You may mail your tax-deductible contributions to SRS PO Box 794 Louisville, MS 39339 or contribute via PayPal on our website.

 If you have any questions or would like to have Blake share the ministry with your congregation, you may call him at 940.613.9611 or write blakepurcell2000@yahoo.com.

Yours in Christ, Mike Forster, Chairman Slavic Reformation Society

Stop Child Trafficking Now!

Stop Child Trafficking Now! – Slavery still exists. Sexual exploitation of children is rampant throughout the world. Each year, thousands of enslaved and sexually exploited children are brought into the USA! Virtually no one in the US has been convicted of child trafficking in the last 10 years. Get involved–your salvation may depend on it (Matt. 25:31-46; Rev. 20:11-13).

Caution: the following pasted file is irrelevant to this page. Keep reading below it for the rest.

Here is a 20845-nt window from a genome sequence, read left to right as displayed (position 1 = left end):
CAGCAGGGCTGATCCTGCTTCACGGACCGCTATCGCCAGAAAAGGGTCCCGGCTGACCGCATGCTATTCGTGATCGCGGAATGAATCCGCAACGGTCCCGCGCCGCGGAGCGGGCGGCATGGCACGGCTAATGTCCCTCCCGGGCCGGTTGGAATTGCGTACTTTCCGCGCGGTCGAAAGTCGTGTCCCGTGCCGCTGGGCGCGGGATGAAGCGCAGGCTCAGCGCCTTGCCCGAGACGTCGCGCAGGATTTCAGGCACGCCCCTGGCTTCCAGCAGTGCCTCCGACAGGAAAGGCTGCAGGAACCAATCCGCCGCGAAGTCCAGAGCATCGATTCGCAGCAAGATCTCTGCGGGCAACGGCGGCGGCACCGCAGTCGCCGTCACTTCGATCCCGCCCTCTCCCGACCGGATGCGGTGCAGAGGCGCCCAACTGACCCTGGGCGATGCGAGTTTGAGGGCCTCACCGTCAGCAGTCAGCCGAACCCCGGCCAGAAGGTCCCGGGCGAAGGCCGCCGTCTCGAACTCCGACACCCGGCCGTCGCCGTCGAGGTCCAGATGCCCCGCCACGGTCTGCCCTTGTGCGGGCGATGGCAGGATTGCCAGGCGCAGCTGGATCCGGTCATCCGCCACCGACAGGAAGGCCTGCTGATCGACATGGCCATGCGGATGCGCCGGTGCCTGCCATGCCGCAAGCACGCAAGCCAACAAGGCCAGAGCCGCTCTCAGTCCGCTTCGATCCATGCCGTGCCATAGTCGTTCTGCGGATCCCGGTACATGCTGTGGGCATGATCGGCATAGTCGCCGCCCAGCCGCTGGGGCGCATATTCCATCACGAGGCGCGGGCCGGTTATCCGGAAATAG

(Regular readers know I don’t often post on topics outside the parameters of our mission statement, but I thought the magnitude of the problem deserves the widest possible exposure.)

“On the Road to Rome?” (3 & 4)

John Allen Bankson continues his helpful series on how Reformed types really need to study liturgy more.

“On the Road to Rome?” (Part III)
“On the Road to Rome?” (Part IV)

On the “road to Rome”?

Contributor Rev. John Allen Bankson (PCA) has started a new series at his personal blog which is highly relevant to the issues we are sorting through:

On the “road to Rome”? (Part 1)

On the “road to Rome”? (Part 2)